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ARCHIVED - A Guide to the Canadian Environmental Protection Act, 1999 March 2000
- Administrative Duties (Section 2)
- Definitions (Section 3)
- Part 1: Administration (Sections 6 - 10)
- Part 2: Public Participation (Sections 12 - 42)
- Part 3: Information Gathering, Objectives, Guidelines and Codes of Practice (Sections 43 - 55)
- Part 4: Pollution Prevention (Sections 56 - 63)
- Part 5: Controlling Toxic Substances (Sections 64 - 103)
- Part 6: Animate Products of Biotechnology (Sections 104 - 115)
- Part 7: Controlling Pollution and Managing Wastes (Sections 116 - 192)
- Part 8: Environmental Matters Related to Emergencies (Sections 193 - 205)
- Part 9: Government Operations and Federal and Aboriginal Land (Sections 206 - 215)
- Part 10: Enforcement (Sections 216 - 312)
- Part 11: Miscellaneous Matters (Sections 313 - 343)
- Part 12: Consequential Amendments, Repeal and Coming Into Force (Sections 344 - 356)
- Canadian Cataloguing in Publication Data
Part 8: Environmental Matters Related to Emergencies (Sections 193 - 205)
This Part provides a "safety net" to fill the gap where no federal, provincial, territorial or aboriginal government regulations exist. It provides authority to require emergency plans for substances once they have been declared toxic by the Ministers.
Environmental emergency plans for a toxic substance must cover:
- response, and
If a company or facility has voluntarily prepared an emergency plan, or prepared plans to meet the requirements of another Act or another government, there is no need to prepare an additional plan as long as the toxic substance of concern is covered.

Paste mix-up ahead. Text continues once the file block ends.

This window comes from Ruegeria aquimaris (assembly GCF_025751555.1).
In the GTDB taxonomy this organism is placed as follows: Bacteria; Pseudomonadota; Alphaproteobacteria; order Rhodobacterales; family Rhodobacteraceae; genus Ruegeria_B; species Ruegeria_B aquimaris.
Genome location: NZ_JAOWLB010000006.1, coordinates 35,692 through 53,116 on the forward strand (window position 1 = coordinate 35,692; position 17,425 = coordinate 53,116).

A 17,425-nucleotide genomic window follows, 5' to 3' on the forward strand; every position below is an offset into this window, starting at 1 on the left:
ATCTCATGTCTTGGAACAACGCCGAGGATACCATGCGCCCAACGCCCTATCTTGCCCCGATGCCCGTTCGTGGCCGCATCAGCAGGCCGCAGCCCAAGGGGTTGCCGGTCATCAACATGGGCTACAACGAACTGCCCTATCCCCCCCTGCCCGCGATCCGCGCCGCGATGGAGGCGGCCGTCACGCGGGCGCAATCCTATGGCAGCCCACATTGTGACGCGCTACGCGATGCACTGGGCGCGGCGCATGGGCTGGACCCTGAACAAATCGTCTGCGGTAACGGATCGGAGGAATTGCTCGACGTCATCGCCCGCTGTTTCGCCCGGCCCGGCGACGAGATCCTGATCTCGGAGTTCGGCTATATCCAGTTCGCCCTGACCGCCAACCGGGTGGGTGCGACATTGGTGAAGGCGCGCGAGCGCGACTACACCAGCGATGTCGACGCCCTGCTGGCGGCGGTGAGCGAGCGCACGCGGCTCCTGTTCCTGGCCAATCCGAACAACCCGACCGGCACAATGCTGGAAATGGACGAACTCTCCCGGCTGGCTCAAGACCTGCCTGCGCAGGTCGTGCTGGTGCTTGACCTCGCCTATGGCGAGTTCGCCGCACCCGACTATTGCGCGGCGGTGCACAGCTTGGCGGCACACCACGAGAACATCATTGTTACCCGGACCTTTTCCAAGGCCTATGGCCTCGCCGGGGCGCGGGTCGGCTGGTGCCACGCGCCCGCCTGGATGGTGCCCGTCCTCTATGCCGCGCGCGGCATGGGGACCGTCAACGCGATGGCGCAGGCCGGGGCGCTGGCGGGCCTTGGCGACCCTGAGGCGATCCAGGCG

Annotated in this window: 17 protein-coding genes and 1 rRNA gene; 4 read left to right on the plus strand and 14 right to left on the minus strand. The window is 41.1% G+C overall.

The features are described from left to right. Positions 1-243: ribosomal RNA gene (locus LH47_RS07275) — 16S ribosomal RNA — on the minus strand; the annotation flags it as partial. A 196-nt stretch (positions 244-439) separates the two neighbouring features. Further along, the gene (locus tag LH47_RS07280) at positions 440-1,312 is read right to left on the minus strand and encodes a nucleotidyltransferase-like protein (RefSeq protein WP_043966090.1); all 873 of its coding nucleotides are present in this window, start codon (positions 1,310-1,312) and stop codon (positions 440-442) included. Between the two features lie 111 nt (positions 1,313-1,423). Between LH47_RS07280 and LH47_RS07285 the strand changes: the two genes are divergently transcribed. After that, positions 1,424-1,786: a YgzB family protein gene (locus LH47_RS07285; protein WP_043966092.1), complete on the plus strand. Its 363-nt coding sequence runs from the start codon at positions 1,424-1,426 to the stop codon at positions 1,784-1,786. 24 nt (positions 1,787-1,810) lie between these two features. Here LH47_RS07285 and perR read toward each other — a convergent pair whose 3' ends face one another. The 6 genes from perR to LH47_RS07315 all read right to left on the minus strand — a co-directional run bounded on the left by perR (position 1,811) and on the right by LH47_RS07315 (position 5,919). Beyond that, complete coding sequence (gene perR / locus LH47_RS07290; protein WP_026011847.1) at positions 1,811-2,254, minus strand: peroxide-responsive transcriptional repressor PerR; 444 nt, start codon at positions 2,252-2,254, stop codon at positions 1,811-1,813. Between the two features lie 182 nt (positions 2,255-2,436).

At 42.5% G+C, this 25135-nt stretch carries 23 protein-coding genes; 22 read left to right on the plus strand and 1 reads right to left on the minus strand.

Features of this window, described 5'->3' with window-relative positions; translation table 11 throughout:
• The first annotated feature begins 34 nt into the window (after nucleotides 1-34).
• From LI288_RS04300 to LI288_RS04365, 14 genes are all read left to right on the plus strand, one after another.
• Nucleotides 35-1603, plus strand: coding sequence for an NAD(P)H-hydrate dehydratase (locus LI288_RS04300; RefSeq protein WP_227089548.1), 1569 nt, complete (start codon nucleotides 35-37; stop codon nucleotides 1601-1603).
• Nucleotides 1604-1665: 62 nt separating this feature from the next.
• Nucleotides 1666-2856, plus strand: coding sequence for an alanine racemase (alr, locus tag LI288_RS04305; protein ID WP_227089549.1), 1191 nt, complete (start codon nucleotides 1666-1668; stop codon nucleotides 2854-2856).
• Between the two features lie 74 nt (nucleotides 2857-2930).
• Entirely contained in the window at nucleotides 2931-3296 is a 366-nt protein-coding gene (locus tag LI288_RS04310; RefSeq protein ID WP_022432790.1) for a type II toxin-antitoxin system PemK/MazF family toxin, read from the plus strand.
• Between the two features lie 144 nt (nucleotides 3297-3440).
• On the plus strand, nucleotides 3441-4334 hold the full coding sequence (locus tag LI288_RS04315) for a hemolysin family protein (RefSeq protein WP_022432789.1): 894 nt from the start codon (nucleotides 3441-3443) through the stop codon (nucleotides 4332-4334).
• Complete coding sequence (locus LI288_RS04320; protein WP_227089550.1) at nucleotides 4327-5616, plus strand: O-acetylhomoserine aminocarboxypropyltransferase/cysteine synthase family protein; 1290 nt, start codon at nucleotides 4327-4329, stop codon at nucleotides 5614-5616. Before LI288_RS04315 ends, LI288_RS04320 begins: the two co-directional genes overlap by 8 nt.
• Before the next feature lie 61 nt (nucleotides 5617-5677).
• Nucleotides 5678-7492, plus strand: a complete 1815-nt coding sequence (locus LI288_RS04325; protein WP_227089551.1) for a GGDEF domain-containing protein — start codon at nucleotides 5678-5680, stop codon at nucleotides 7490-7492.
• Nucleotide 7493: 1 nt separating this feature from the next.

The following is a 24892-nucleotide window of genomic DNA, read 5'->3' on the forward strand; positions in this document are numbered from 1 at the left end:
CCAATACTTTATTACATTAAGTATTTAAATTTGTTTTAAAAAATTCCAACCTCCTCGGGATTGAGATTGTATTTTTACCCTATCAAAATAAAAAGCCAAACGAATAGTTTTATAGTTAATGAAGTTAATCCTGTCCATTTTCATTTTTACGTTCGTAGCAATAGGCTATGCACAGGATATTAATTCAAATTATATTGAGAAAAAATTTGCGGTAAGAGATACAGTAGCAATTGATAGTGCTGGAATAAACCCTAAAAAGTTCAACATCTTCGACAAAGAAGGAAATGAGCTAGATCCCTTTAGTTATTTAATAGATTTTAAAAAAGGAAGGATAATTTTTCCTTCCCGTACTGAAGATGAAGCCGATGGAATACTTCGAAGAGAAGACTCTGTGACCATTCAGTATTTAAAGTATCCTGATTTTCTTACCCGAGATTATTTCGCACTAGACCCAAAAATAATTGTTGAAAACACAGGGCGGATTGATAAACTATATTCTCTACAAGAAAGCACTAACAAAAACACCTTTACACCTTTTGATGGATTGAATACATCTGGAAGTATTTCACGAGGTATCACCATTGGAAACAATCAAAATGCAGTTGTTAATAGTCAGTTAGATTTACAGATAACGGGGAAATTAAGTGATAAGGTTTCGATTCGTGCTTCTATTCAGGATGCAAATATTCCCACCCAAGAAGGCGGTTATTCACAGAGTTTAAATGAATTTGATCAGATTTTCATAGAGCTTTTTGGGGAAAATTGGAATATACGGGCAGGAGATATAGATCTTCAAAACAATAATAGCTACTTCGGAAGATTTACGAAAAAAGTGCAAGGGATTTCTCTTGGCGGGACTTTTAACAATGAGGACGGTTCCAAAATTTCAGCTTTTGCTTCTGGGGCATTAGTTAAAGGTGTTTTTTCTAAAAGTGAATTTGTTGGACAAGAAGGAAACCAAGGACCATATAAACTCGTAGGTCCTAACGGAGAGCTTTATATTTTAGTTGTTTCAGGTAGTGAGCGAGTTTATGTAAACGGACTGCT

As with pollution prevention plans, companies and facilities are not normally required to submit emergency plans, but must file a declaration that they have been prepared and implemented. The Minister has the discretionary authority to require submission of these emergency plans.
The Minister may establish a national system for notification and reporting of environmental emergencies, in cooperation with other government departments and provincial, territorial and/or aboriginal governments.
Ministerial authority is provided to issue guidelines and codes of practice and the Governor in Council may make regulations respecting:
- establishment of a list of substances that may harm the environment or pose a danger to human health if they enter the environment as a result of an emergency;
- identification of places in Canada where these substances are located;
- prevention, preparedness, response and recovery from an environmental emergency related to a substance;
- notification and reporting of environmental emergencies; and
- implementation of international agreements.
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